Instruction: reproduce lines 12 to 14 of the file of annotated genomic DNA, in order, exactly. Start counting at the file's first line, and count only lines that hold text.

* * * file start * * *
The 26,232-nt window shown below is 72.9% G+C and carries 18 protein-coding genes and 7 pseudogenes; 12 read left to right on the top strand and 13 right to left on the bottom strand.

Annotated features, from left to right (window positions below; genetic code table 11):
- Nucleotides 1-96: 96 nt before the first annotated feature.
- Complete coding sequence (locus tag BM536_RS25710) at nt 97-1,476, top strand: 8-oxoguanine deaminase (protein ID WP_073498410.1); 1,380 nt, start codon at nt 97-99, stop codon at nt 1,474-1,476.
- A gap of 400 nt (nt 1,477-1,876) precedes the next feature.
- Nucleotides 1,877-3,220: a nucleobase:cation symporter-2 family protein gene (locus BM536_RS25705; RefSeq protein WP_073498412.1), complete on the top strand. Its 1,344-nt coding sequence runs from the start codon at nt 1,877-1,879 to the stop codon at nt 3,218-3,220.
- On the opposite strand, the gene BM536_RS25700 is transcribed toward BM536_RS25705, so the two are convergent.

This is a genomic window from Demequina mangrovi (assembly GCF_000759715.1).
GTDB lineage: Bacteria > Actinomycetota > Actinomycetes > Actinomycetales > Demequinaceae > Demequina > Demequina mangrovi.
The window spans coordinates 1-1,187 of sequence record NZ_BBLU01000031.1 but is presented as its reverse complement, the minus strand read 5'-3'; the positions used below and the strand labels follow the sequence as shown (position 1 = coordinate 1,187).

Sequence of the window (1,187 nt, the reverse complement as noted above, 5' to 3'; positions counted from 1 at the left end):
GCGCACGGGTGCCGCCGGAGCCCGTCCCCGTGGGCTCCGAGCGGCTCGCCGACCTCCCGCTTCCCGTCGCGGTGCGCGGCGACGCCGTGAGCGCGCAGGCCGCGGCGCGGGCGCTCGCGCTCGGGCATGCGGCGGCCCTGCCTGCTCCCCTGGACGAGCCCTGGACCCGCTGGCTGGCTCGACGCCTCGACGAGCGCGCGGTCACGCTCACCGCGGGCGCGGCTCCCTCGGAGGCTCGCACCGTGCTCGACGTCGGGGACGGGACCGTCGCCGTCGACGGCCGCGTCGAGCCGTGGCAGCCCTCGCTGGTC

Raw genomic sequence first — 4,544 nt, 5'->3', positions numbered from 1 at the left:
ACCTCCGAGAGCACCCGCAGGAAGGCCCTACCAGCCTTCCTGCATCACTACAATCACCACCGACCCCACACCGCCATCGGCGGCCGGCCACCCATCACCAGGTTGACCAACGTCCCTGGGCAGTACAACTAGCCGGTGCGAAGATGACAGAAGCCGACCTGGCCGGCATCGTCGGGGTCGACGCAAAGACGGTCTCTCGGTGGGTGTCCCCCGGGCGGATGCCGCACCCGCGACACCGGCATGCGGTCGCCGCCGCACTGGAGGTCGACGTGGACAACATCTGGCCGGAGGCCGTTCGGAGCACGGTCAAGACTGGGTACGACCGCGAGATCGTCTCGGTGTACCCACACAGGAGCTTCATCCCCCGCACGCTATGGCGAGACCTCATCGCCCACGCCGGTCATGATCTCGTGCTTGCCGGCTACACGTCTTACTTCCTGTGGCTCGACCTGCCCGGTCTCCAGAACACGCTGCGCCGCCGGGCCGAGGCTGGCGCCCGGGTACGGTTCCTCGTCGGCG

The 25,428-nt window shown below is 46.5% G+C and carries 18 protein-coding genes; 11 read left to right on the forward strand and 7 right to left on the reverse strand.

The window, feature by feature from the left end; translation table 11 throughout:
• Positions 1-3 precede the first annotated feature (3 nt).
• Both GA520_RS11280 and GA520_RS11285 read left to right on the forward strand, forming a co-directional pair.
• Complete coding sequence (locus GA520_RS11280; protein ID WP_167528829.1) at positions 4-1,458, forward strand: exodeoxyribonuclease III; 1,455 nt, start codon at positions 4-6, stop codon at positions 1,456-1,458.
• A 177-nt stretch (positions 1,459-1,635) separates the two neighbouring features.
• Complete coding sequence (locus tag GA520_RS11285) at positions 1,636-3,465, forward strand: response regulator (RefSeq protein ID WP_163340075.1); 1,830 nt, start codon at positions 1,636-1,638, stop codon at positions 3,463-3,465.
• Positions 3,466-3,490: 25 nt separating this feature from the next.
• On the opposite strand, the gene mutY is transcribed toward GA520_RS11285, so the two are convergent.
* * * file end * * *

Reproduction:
GCGCACGGGTGCCGCCGGAGCCCGTCCCCGTGGGCTCCGAGCGGCTCGCCGACCTCCCGCTTCCCGTCGCGGTGCGCGGCGACGCCGTGAGCGCGCAGGCCGCGGCGCGGGCGCTCGCGCTCGGGCATGCGGCGGCCCTGCCTGCTCCCCTGGACGAGCCCTGGACCCGCTGGCTGGCTCGACGCCTCGACGAGCGCGCGGTCACGCTCACCGCGGGCGCGGCTCCCTCGGAGGCTCGCACCGTGCTCGACGTCGGGGACGGGACCGTCGCCGTCGACGGCCGCGTCGAGCCGTGGCAGCCCTCGCTGGTC

Raw genomic sequence first — 4,544 nt, 5'->3', positions numbered from 1 at the left:
ACCTCCGAGAGCACCCGCAGGAAGGCCCTACCAGCCTTCCTGCATCACTACAATCACCACCGACCCCACACCGCCATCGGCGGCCGGCCACCCATCACCAGGTTGACCAACGTCCCTGGGCAGTACAACTAGCCGGTGCGAAGATGACAGAAGCCGACCTGGCCGGCATCGTCGGGGTCGACGCAAAGACGGTCTCTCGGTGGGTGTCCCCCGGGCGGATGCCGCACCCGCGACACCGGCATGCGGTCGCCGCCGCACTGGAGGTCGACGTGGACAACATCTGGCCGGAGGCCGTTCGGAGCACGGTCAAGACTGGGTACGACCGCGAGATCGTCTCGGTGTACCCACACAGGAGCTTCATCCCCCGCACGCTATGGCGAGACCTCATCGCCCACGCCGGTCATGATCTCGTGCTTGCCGGCTACACGTCTTACTTCCTGTGGCTCGACCTGCCCGGTCTCCAGAACACGCTGCGCCGCCGGGCCGAGGCTGGCGCCCGGGTACGGTTCCTCGTCGGCG